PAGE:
Lines and puffiness between eyebrows

Discussions on how to do facial exercises and what these exercises might accomplish.
Tom Hagerty
Site Admin
Posts: 293
Joined: Wed Nov 24, 2010 1:04 pm

Re: Lines and puffiness between eyebrows

Post by Tom Hagerty »

Nonie's observation: "the reason you find it hard to "isolate" muscles is because they are in such good shape and already in semi contraction..."

Tom's observation: My frontalis and occipitalis muscles are in good shape because I exercise them almost every day with the scalp exercise. But I find that these muscles of the upper face are not in semi-contraction when they are relaxed. Probably when I first started to do the scalp exercise my cranial muscles were in a state of semi-contraction after a workout. After about six months of dedicated scalp exercise, though, these muscles were totally tension-free.

My case might be an anomaly but I don't think so. I get many emails from people who tell me that the scalp exercise has totally released the tension in the scalp. People who do the scalp exercise correctly do not have those telltale signs of tension - those etched vertical and horizontal lines in the forehead.

Mr. Scalp Pain.jpg
Mr. Scalp Pain.jpg (4.05 KiB) Viewed 4449 times
Posts: 90
Joined: Sun Sep 08, 2013 8:24 am

Re: Lines and puffiness between eyebrows

Post by Nonie »

To me, tension and tone are two different things. To me, a muscle that is toned is in constant semi-contraction. The word tonus implies the constant contraction of healthy muscles [Reference]. So any time you have a fully toned muscle, it holds its shape because it is in semi-contraction even when relaxed. That is not the same thing as being tense. I believe the reason my face appeared to shorten between 2009--when I thought I had hit the peak of facial tone--and 2016 when I thought I was simply maintaining the 2009 results (Pic), is because all my muscles have continued to achieve that semi-contraction state and because they are somewhat balanced in tone, there is no one area exerting more force than another and causing a creasing of the skin in that area.

So the point I was making is, a muscle in semi-contraction (aka a muscle that is toned) responds to stimuli quicker than one that is not. In other words, the better the tone of the muscles of your face, the more responsive they are. So that it becomes harder to contract an area without that slight movement causing a movement elsewhere.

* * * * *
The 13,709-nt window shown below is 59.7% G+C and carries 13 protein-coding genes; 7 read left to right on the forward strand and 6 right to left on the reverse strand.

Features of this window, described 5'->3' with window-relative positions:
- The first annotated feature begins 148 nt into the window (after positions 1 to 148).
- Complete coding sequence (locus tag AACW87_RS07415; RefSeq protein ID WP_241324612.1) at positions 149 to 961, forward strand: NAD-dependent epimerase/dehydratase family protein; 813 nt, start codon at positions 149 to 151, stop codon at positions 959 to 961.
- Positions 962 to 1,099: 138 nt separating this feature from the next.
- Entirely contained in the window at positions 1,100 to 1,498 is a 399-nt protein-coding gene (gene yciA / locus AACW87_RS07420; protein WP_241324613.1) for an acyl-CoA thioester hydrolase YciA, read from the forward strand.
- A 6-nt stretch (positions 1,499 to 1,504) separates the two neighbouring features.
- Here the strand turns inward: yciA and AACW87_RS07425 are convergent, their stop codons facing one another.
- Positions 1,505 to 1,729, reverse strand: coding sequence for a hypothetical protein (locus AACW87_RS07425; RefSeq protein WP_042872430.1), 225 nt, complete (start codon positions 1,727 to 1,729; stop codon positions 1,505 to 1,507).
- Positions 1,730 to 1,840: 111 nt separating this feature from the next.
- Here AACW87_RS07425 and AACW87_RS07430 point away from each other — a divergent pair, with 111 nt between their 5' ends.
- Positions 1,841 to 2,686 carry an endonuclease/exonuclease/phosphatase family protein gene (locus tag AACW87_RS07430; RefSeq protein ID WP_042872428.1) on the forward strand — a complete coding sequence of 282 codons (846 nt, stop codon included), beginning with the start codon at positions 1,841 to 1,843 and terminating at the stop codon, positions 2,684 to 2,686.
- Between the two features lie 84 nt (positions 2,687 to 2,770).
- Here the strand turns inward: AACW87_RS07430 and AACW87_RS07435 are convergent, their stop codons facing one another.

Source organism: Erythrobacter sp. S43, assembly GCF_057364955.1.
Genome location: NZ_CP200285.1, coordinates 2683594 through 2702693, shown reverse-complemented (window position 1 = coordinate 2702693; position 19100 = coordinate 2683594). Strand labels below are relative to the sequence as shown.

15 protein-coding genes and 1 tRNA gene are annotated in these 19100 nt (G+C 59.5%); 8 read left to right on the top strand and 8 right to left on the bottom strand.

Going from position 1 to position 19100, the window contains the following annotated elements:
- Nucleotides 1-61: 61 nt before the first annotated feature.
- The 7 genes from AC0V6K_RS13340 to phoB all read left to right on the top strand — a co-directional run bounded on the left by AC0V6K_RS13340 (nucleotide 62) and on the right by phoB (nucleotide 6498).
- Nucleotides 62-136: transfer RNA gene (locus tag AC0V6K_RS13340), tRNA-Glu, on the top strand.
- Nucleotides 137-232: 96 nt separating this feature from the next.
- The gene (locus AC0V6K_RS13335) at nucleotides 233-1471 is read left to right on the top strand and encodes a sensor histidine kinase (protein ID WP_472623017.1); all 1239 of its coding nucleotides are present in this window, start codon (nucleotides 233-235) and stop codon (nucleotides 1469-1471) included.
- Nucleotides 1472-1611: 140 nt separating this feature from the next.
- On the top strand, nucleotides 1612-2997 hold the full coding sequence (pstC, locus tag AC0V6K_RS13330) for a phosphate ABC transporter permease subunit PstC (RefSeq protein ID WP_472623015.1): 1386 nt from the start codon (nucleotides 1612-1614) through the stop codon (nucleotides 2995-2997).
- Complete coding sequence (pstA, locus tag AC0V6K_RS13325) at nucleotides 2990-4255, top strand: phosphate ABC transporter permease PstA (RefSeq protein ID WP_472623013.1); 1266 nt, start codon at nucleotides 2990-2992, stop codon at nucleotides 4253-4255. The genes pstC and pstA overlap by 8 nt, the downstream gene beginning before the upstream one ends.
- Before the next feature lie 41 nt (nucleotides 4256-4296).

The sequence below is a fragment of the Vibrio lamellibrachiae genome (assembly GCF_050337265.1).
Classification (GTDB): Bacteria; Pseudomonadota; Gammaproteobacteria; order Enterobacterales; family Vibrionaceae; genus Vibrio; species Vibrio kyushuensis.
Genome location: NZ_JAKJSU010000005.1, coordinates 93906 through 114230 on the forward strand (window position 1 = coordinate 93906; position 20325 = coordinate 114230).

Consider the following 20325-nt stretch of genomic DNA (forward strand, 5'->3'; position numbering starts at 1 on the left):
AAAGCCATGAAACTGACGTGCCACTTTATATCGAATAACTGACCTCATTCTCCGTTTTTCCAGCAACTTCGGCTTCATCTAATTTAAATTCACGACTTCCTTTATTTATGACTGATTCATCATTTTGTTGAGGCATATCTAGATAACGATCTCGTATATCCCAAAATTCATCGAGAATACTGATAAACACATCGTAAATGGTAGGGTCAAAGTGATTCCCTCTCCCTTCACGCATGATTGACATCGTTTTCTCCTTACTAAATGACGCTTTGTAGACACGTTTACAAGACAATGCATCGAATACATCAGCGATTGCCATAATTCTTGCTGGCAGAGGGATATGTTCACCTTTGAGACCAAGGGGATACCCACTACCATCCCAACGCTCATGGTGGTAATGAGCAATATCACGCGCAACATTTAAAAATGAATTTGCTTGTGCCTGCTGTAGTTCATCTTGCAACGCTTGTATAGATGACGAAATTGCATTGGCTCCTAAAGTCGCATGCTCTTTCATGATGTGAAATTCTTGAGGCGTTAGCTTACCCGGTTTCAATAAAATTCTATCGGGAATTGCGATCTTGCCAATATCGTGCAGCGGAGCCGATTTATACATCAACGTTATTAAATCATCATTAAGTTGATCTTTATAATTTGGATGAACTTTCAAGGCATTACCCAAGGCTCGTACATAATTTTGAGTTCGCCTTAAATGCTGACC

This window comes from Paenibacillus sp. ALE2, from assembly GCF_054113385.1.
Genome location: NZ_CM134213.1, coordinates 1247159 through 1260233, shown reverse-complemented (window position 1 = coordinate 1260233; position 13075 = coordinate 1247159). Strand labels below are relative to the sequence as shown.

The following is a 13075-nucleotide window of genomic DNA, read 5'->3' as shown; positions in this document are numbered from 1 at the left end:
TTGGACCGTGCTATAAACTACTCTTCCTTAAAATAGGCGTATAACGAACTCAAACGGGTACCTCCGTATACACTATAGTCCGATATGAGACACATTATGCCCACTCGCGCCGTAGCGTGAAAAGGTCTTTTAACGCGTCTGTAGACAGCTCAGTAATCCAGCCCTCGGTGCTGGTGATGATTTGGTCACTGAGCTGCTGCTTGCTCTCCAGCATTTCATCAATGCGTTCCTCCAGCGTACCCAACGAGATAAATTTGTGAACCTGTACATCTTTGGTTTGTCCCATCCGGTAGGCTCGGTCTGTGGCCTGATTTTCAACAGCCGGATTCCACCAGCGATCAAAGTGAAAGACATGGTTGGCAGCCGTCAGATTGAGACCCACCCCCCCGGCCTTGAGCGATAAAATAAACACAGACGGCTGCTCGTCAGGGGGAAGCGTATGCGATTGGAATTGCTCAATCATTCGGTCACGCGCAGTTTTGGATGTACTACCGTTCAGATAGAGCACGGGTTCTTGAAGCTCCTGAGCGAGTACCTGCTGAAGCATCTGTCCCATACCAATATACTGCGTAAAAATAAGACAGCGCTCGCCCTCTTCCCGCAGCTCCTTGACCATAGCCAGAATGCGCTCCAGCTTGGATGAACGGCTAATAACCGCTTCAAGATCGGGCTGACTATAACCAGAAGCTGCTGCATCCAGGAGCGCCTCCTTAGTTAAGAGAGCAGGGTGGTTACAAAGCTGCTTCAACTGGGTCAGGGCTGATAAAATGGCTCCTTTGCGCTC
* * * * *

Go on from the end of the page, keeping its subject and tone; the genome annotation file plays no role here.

Lauvene seems to understand this phenomenon because she wrote:
lauvene wrote: Thu Jun 07, 2018 1:01 pm
@Nonie Hii! :) We talked a bit a while ago and your input taught me a lot. While I support your theory about exercising other muscles being helpful, I know from experience that it may be really hard to isolate these muscles and not exercise glabella and corrugators along, as they are just so strong that they take over. I learned to control mine while having face at rest so I don't frown in front of monitor etc, but I still felt them activating when I exercised, even while doing lower face evercises. It's so much easier to do if you weaken the problematic muscles first, but there's not many ways to do that, botox being the most popular one.
In other words, she realizes it is easier to isolate weak muscles, and my theory is, that is because they are not as responsive as toned ones to the pull of other related muscles. The interconnectedness of facial muscles makes isolation of specific muscles harder the stronger and better toned the connected muscles become.

I have heard it said that face exercisers are very expressive. I see that in Carolyn and I've seen photos of myself taken when I'm oblivious to it and I seem to be making faces to the people I am speaking to as I talk. :P Not very flattering expressions, I must say :lol:, but I cannot help it, and don't even realize how animated my face is when I'm speaking.
Posts: 3
Joined: Thu Jun 07, 2018 7:33 am

Re: Lines and puffiness between eyebrows

Post by lauvene »

I think I just picked up the theory about balance between all facial muscles from Nonie when we talked about it a while ago. Nonie's explanation about stronger muscles pulling the weaker ones and taking over made perfect sense. Although I don't have a doubt that Tom is an expert and his strong muscles don't cause wrinkles. I think you're both just saying the same thing, just from different perspective and naming things differently.
I still can't do the scalp exercise for the life of me :( I use Safetox to temporarily numb the forehead muscles so it's easier to activate the occipitalis but I just contract neck muscles. Not giving up but wow, it's hard.
Post Reply

Who is online

Users browsing this forum: No registered users and 2 guests